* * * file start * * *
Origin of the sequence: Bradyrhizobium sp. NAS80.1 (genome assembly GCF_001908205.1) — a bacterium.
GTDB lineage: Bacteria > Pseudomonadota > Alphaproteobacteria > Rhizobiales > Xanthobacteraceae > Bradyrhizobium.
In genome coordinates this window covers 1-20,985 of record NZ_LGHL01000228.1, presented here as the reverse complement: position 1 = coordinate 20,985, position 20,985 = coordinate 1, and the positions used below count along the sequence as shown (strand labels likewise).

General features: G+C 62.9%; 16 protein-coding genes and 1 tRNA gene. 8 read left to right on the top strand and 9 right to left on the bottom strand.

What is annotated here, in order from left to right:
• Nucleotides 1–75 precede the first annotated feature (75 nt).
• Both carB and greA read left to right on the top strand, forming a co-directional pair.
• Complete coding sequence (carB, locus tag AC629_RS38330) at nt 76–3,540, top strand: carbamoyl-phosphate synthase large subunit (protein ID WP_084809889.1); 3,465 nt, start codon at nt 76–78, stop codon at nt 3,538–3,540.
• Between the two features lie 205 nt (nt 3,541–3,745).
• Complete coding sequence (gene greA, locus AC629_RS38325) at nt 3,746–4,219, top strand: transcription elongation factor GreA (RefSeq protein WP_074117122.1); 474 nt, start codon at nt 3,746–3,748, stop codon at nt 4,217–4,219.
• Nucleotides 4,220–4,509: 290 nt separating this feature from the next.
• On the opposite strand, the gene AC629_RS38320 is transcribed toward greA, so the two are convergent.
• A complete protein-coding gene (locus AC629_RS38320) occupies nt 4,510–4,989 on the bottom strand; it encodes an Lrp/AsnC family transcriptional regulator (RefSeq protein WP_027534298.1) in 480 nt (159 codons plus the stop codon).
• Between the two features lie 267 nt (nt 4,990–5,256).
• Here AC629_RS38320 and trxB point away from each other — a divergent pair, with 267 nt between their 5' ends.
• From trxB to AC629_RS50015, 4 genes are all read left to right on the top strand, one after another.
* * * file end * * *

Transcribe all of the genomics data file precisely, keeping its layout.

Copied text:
Origin of the sequence: Bradyrhizobium sp. NAS80.1 (genome assembly GCF_001908205.1) — a bacterium.
GTDB lineage: Bacteria > Pseudomonadota > Alphaproteobacteria > Rhizobiales > Xanthobacteraceae > Bradyrhizobium.
In genome coordinates this window covers 1-20,985 of record NZ_LGHL01000228.1, presented here as the reverse complement: position 1 = coordinate 20,985, position 20,985 = coordinate 1, and the positions used below count along the sequence as shown (strand labels likewise).

General features: G+C 62.9%; 16 protein-coding genes and 1 tRNA gene. 8 read left to right on the top strand and 9 right to left on the bottom strand.

What is annotated here, in order from left to right:
• Nucleotides 1–75 precede the first annotated feature (75 nt).
• Both carB and greA read left to right on the top strand, forming a co-directional pair.
• Complete coding sequence (carB, locus tag AC629_RS38330) at nt 76–3,540, top strand: carbamoyl-phosphate synthase large subunit (protein ID WP_084809889.1); 3,465 nt, start codon at nt 76–78, stop codon at nt 3,538–3,540.
• Between the two features lie 205 nt (nt 3,541–3,745).
• Complete coding sequence (gene greA, locus AC629_RS38325) at nt 3,746–4,219, top strand: transcription elongation factor GreA (RefSeq protein WP_074117122.1); 474 nt, start codon at nt 3,746–3,748, stop codon at nt 4,217–4,219.
• Nucleotides 4,220–4,509: 290 nt separating this feature from the next.
• On the opposite strand, the gene AC629_RS38320 is transcribed toward greA, so the two are convergent.
• A complete protein-coding gene (locus AC629_RS38320) occupies nt 4,510–4,989 on the bottom strand; it encodes an Lrp/AsnC family transcriptional regulator (RefSeq protein WP_027534298.1) in 480 nt (159 codons plus the stop codon).
• Between the two features lie 267 nt (nt 4,990–5,256).
• Here AC629_RS38320 and trxB point away from each other — a divergent pair, with 267 nt between their 5' ends.
• From trxB to AC629_RS50015, 4 genes are all read left to right on the top strand, one after another.